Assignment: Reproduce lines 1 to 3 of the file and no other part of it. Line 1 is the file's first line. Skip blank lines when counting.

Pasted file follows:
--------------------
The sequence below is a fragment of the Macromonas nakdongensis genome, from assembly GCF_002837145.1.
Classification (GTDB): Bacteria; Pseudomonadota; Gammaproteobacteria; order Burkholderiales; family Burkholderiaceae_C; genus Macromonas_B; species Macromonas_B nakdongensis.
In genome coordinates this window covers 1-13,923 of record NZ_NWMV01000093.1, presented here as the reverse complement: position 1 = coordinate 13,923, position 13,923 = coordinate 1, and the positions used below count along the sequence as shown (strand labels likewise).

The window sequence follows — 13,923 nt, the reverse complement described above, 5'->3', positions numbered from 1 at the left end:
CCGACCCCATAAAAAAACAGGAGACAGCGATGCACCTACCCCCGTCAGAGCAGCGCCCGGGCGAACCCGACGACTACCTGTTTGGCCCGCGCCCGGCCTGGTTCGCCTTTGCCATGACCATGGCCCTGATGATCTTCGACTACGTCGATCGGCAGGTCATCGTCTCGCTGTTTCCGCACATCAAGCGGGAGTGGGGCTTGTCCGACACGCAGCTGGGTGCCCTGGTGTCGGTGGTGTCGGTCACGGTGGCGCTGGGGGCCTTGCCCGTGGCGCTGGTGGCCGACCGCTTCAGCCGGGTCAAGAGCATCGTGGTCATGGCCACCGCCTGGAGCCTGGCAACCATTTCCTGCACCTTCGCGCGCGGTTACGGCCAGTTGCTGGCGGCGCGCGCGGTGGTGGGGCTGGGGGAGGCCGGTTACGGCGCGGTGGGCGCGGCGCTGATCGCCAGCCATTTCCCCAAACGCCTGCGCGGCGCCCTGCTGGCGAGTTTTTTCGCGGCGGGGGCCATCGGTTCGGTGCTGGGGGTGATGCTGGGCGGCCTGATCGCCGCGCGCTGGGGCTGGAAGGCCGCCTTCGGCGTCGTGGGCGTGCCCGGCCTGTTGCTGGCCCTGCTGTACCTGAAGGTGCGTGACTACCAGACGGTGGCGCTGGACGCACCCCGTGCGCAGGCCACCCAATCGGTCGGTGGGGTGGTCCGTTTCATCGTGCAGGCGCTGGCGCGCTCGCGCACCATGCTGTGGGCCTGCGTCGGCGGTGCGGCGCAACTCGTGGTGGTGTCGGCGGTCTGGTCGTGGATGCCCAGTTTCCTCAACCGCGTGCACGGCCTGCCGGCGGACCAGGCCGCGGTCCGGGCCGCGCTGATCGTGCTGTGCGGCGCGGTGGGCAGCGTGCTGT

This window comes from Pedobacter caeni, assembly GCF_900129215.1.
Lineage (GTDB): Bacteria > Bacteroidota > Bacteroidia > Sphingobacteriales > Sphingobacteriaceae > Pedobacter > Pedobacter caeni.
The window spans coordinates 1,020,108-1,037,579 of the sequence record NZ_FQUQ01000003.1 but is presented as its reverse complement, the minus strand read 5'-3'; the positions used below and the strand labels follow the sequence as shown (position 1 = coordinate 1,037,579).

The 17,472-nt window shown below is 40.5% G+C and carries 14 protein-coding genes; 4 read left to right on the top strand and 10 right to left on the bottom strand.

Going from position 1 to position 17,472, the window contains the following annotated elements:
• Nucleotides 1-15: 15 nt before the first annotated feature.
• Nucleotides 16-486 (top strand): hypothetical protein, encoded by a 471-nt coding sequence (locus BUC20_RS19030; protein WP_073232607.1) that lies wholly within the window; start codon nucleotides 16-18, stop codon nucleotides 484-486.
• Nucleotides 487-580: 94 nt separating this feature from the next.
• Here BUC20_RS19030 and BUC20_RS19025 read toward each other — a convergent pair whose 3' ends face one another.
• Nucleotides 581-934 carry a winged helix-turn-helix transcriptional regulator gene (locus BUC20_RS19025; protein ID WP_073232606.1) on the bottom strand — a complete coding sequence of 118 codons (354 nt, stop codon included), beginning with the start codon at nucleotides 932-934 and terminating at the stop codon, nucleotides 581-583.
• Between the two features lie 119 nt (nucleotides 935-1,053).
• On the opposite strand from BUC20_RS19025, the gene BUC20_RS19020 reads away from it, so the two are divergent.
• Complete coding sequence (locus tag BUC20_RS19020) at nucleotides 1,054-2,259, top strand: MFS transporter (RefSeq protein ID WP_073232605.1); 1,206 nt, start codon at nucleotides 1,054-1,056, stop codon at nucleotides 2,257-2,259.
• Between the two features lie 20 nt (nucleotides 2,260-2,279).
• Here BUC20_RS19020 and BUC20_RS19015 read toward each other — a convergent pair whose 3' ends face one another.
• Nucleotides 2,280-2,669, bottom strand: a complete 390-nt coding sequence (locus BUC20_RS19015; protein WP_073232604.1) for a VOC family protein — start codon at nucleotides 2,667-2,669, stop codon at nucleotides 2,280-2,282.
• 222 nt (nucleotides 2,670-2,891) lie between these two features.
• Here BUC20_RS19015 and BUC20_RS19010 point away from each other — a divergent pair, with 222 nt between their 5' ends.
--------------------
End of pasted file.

The sequence below is a fragment of the Macromonas nakdongensis genome, from assembly GCF_002837145.1.
Classification (GTDB): Bacteria; Pseudomonadota; Gammaproteobacteria; order Burkholderiales; family Burkholderiaceae_C; genus Macromonas_B; species Macromonas_B nakdongensis.
In genome coordinates this window covers 1-13,923 of record NZ_NWMV01000093.1, presented here as the reverse complement: position 1 = coordinate 13,923, position 13,923 = coordinate 1, and the positions used below count along the sequence as shown (strand labels likewise).